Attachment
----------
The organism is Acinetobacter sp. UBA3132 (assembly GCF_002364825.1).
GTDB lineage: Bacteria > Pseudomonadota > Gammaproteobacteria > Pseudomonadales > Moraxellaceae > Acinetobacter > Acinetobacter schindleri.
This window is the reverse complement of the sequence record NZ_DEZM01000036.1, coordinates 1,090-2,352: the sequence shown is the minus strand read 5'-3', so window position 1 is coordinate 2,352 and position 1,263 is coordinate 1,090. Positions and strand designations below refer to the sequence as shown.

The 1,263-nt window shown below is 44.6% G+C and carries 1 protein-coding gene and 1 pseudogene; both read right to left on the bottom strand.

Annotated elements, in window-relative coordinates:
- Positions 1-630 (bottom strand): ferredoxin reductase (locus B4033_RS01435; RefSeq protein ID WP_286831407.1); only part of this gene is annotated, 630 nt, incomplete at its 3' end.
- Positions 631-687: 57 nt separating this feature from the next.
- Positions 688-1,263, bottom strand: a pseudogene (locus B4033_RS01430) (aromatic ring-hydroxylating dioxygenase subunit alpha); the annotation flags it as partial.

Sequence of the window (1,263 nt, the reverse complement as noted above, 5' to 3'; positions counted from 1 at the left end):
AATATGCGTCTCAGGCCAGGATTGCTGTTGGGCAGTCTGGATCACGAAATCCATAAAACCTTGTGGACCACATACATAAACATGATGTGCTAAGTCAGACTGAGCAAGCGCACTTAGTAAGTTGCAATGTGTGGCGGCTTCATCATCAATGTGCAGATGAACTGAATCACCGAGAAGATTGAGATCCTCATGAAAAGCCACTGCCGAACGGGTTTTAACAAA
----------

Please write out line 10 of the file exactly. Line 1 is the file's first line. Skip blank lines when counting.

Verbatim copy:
AATATGCGTCTCAGGCCAGGATTGCTGTTGGGCAGTCTGGATCACGAAATCCATAAAACCTTGTGGACCACATACATAAACATGATGTGCTAAGTCAGACTGAGCAAGCGCACTTAGTAAGTTGCAATGTGTGGCGGCTTCATCATCAATGTGCAGATGAACTGAATCACCGAGAAGATTGAGATCCTCATGAAAAGCCACTGCCGAACGGGTTTTAACAAA